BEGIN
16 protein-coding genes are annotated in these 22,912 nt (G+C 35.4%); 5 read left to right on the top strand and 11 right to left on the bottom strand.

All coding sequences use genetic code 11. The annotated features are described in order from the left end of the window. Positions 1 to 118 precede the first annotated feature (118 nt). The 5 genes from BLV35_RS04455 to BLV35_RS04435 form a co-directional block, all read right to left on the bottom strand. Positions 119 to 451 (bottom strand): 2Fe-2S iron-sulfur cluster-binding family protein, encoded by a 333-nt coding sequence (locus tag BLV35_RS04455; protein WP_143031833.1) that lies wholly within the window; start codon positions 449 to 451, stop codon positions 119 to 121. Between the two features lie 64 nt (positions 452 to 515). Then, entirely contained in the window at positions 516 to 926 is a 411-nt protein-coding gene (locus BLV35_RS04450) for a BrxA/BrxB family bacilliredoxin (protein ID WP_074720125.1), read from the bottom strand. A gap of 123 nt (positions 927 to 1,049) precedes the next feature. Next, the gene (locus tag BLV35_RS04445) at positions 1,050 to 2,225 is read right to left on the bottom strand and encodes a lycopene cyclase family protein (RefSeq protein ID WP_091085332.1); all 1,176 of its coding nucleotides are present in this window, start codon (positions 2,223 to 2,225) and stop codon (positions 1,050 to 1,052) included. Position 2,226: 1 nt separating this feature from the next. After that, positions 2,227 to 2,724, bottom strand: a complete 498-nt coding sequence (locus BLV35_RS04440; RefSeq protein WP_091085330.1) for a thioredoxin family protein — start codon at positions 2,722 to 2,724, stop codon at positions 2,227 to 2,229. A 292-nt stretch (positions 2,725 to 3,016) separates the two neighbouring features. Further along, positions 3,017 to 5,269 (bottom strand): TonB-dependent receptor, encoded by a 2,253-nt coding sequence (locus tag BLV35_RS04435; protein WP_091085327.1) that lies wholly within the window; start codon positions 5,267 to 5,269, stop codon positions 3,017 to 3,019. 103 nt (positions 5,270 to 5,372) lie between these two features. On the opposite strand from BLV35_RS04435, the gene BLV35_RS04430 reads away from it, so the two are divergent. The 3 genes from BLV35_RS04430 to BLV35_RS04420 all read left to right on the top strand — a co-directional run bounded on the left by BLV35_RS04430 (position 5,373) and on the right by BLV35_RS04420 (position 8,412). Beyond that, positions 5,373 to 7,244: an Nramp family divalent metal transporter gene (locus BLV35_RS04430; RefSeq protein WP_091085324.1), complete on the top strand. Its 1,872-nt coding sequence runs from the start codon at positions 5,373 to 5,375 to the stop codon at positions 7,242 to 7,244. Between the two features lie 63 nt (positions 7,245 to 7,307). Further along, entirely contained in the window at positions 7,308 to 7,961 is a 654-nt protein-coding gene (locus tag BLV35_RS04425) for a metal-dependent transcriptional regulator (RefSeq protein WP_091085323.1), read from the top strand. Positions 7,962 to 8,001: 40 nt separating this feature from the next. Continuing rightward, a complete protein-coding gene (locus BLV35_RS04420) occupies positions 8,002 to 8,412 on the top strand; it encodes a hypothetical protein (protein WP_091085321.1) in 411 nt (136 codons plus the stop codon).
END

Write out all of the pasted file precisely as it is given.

16 protein-coding genes are annotated in these 22,912 nt (G+C 35.4%); 5 read left to right on the top strand and 11 right to left on the bottom strand.

All coding sequences use genetic code 11. The annotated features are described in order from the left end of the window. Positions 1 to 118 precede the first annotated feature (118 nt). The 5 genes from BLV35_RS04455 to BLV35_RS04435 form a co-directional block, all read right to left on the bottom strand. Positions 119 to 451 (bottom strand): 2Fe-2S iron-sulfur cluster-binding family protein, encoded by a 333-nt coding sequence (locus tag BLV35_RS04455; protein WP_143031833.1) that lies wholly within the window; start codon positions 449 to 451, stop codon positions 119 to 121. Between the two features lie 64 nt (positions 452 to 515). Then, entirely contained in the window at positions 516 to 926 is a 411-nt protein-coding gene (locus BLV35_RS04450) for a BrxA/BrxB family bacilliredoxin (protein ID WP_074720125.1), read from the bottom strand. A gap of 123 nt (positions 927 to 1,049) precedes the next feature. Next, the gene (locus tag BLV35_RS04445) at positions 1,050 to 2,225 is read right to left on the bottom strand and encodes a lycopene cyclase family protein (RefSeq protein ID WP_091085332.1); all 1,176 of its coding nucleotides are present in this window, start codon (positions 2,223 to 2,225) and stop codon (positions 1,050 to 1,052) included. Position 2,226: 1 nt separating this feature from the next. After that, positions 2,227 to 2,724, bottom strand: a complete 498-nt coding sequence (locus BLV35_RS04440; RefSeq protein WP_091085330.1) for a thioredoxin family protein — start codon at positions 2,722 to 2,724, stop codon at positions 2,227 to 2,229. A 292-nt stretch (positions 2,725 to 3,016) separates the two neighbouring features. Further along, positions 3,017 to 5,269 (bottom strand): TonB-dependent receptor, encoded by a 2,253-nt coding sequence (locus tag BLV35_RS04435; protein WP_091085327.1) that lies wholly within the window; start codon positions 5,267 to 5,269, stop codon positions 3,017 to 3,019. 103 nt (positions 5,270 to 5,372) lie between these two features. On the opposite strand from BLV35_RS04435, the gene BLV35_RS04430 reads away from it, so the two are divergent. The 3 genes from BLV35_RS04430 to BLV35_RS04420 all read left to right on the top strand — a co-directional run bounded on the left by BLV35_RS04430 (position 5,373) and on the right by BLV35_RS04420 (position 8,412). Beyond that, positions 5,373 to 7,244: an Nramp family divalent metal transporter gene (locus BLV35_RS04430; RefSeq protein WP_091085324.1), complete on the top strand. Its 1,872-nt coding sequence runs from the start codon at positions 5,373 to 5,375 to the stop codon at positions 7,242 to 7,244. Between the two features lie 63 nt (positions 7,245 to 7,307). Further along, entirely contained in the window at positions 7,308 to 7,961 is a 654-nt protein-coding gene (locus tag BLV35_RS04425) for a metal-dependent transcriptional regulator (RefSeq protein WP_091085323.1), read from the top strand. Positions 7,962 to 8,001: 40 nt separating this feature from the next. Continuing rightward, a complete protein-coding gene (locus BLV35_RS04420) occupies positions 8,002 to 8,412 on the top strand; it encodes a hypothetical protein (protein WP_091085321.1) in 411 nt (136 codons plus the stop codon).